Vietnamese currency security faces big challenges from technology

May 22, 2018 | 18:28
Modern technology remains a challenge for Vietnamese authorities in managing currency security as recently the northern province of Quang Ninh discovered illegal money transferring activities via Chinese points of sale (POS) installed in a local store.
vietnamese currency security faces big challenges from technology
$30,837 was illegally transferred to China via POS equipment in Quang Ninh

Most recently, the inspectors of the State Bank of Vietnam’s Quang Ninh branch detected a local store using illegal POS equipment to transfer VND700 million ($30,837) to China without any Vietnamese intermediate banks. Chinese tourists used their domestic bank cards or e-wallets such as Alipay and WeChat Pay to pay.

These POS devices directly connecting to AliPay, WeChat Pay, and Chinese banks are released by some Chinese banks, but have been illegally installed in Vietnam. Thanks to these technologies, these stores could be used as bases for money laundering and other illegal activities.

Not only in Quang Ninh but also in other popular tourist destinations, including Nha Trang (the central province of Khanh Hoa) and the central city of Danang, many stores and private hotels accept payment via WeChat Pay and AliPay under illegal forms.

Alipay signs with Napas to take on Vietnam

In November last year, Alibaba Group signed with the National Payment Corporation of Vietnam (NAPAS) to supply financial services, which allows Chinese arrivals to pay via the Alibaba application at many stores in Vietnam. Afterwards, Vi Mo Technology JSC’s e-wallet VIMO announced becoming the first intermediate payment unit allowing Chinese tourists to pay in VND via the WeChat Pay application.

Loss of tax income

When first entering Vietnam, the representatives of Alipay and WeChat Pay promised to boost Chinese tourists’ spending potential, creating a huge income from these arrivals.

vietnamese currency security faces big challenges from technology
AliPay and WeChat Pay are the two main payment applications used by Chinese people

However, in fact, representatives of many tourism companies revealed that many Chinese tours to Vietnam are free of charge and have minimum accommodation expenses.

Arrivals in these tours are only allowed to do shopping and sightseeing at attractions and shopping destinations appointed by their tourism companies.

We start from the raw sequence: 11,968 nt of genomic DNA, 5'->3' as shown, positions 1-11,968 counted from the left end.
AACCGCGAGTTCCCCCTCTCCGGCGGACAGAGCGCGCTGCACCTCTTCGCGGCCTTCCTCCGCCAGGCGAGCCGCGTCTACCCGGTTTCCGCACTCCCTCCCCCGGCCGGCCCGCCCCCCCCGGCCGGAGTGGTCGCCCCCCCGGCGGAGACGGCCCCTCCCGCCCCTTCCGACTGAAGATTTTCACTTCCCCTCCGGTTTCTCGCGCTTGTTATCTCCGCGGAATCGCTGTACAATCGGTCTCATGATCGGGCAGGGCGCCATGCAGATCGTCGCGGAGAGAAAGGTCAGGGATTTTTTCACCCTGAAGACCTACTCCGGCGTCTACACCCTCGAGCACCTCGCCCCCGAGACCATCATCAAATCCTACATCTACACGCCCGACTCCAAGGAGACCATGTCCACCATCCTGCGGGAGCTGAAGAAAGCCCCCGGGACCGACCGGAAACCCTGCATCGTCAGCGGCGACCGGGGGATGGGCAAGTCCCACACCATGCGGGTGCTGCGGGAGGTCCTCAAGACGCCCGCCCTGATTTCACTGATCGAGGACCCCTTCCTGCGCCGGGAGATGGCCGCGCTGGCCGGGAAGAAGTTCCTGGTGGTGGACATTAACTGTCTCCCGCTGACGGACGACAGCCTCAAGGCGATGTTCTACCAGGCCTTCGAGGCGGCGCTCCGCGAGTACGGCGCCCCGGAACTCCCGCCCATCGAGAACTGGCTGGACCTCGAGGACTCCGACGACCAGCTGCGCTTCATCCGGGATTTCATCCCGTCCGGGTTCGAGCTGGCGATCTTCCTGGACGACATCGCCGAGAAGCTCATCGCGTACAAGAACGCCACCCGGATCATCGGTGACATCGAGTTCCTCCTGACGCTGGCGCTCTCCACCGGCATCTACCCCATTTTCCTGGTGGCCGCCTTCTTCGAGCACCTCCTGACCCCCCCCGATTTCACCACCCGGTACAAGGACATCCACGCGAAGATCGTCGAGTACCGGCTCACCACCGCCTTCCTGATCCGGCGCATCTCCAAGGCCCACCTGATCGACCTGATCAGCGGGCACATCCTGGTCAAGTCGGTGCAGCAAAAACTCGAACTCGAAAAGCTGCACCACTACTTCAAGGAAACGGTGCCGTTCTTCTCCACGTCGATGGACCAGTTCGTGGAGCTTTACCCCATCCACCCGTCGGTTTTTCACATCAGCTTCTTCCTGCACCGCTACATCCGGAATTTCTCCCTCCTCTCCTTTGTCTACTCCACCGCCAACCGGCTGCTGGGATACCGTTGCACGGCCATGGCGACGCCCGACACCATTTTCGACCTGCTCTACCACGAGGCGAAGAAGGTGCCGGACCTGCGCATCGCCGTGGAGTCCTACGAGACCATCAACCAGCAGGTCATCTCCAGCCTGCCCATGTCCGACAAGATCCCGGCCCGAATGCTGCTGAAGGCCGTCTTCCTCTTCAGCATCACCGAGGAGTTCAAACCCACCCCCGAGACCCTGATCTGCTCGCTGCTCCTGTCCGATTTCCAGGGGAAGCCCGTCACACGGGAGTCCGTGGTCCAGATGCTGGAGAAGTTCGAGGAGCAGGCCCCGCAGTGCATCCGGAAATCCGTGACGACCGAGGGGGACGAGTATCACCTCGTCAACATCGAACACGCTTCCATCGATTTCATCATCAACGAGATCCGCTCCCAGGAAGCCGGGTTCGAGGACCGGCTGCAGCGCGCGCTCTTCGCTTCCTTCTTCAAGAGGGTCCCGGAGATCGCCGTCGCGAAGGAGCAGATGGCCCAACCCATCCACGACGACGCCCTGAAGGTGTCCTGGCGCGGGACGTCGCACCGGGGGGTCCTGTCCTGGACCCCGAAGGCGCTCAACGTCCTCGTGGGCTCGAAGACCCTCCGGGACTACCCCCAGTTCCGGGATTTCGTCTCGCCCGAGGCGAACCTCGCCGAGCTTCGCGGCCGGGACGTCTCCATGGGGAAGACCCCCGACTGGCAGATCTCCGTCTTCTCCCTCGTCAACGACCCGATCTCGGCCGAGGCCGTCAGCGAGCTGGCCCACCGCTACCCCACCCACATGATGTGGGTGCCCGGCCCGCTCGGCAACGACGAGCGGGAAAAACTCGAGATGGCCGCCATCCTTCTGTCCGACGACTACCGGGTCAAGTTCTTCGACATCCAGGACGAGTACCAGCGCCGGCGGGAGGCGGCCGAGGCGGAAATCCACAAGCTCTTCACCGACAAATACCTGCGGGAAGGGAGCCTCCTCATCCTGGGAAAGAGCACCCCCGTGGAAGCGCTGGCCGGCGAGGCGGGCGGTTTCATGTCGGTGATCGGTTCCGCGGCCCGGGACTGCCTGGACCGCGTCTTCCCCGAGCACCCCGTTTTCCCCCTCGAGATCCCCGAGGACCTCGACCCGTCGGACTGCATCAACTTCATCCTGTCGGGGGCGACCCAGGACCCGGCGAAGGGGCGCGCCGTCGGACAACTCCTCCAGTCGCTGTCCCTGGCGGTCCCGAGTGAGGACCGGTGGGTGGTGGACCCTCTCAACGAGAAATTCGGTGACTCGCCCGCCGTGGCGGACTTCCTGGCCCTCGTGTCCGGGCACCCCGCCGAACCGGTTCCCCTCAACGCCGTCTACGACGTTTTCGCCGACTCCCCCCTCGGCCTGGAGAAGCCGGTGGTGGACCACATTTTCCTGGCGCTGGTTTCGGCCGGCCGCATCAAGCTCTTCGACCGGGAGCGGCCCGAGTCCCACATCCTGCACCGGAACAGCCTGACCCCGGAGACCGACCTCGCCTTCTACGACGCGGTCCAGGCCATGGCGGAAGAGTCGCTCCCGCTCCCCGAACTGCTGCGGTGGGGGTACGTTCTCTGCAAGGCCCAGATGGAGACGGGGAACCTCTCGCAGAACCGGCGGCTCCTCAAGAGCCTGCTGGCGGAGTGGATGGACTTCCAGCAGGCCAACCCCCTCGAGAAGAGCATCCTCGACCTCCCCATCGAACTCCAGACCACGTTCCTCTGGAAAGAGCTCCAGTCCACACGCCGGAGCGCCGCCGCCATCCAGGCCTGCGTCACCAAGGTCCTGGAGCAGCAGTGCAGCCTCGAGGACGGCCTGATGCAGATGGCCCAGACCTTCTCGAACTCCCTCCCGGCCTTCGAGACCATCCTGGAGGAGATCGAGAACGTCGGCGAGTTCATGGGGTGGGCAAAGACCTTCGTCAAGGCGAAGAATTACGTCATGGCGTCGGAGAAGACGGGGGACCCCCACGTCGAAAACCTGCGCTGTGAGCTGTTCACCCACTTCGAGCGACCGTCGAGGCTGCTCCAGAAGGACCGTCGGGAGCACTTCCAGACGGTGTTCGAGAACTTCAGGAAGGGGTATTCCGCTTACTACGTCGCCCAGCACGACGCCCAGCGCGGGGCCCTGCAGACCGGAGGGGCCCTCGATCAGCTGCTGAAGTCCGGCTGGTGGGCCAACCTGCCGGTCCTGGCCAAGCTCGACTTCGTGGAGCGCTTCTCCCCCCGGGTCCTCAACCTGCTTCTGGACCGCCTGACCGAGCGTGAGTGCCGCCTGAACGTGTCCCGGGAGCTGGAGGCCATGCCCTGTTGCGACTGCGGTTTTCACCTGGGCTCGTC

“These shopping destinations are owned by Chinese people living in Vietnam and previously got in touch with tourism companies organising these tours. Therefore, despite the fact that Chinese visitors do increasing their spending, the revenue does not go to Vietnamese companies, but Chinese companies,” said Tran Anh Tuan, director of Tuan Anh Tourism Company.

Furthermore, stores and shopping destinations sneakily receiving payments in Chinese currency via AliPay and WechatPay lead to the sales revenue being transferred to China without paying tax and evading the supervision of Vietnamese authorities.

Threatening currency security

AliPay and WeChat Pay’s abetting illegal payments need to be handled as soon as possible or they will continue to be a security threat.

Many financial experts warned that the illegal payment method is quite common and affect the country’s currency security. This is a kind of on-the-spot export, but does not get money for Vietnam.

According to Nguyen Thanh Ha, lawyer of SB Law, the payments violate the regulations of foreign exchange management and causes losses in tax income.

Currently, the Quang Ninh People’s Committee and local authorities are jointly investigating illegal money transfers to China from many stores in Halong city and Mong Cai gateway, which are popular among Chinese visitors.

In addition, the committee also said that local authorities will intensify supervision at local stores and require the stores to stick labels claiming “no payment via illegal POS devices.”

However, the question remains: how many illegal POS devices and illegal points of sale using AliPay and WeChat Pay are left? Clearly, illegal payments eat into the incomes of domestic e-wallets and intermediate banks.

By Tu An

What the stars mean:

★ Poor ★ ★ Promising ★★★ Good ★★★★ Very good ★★★★★ Exceptional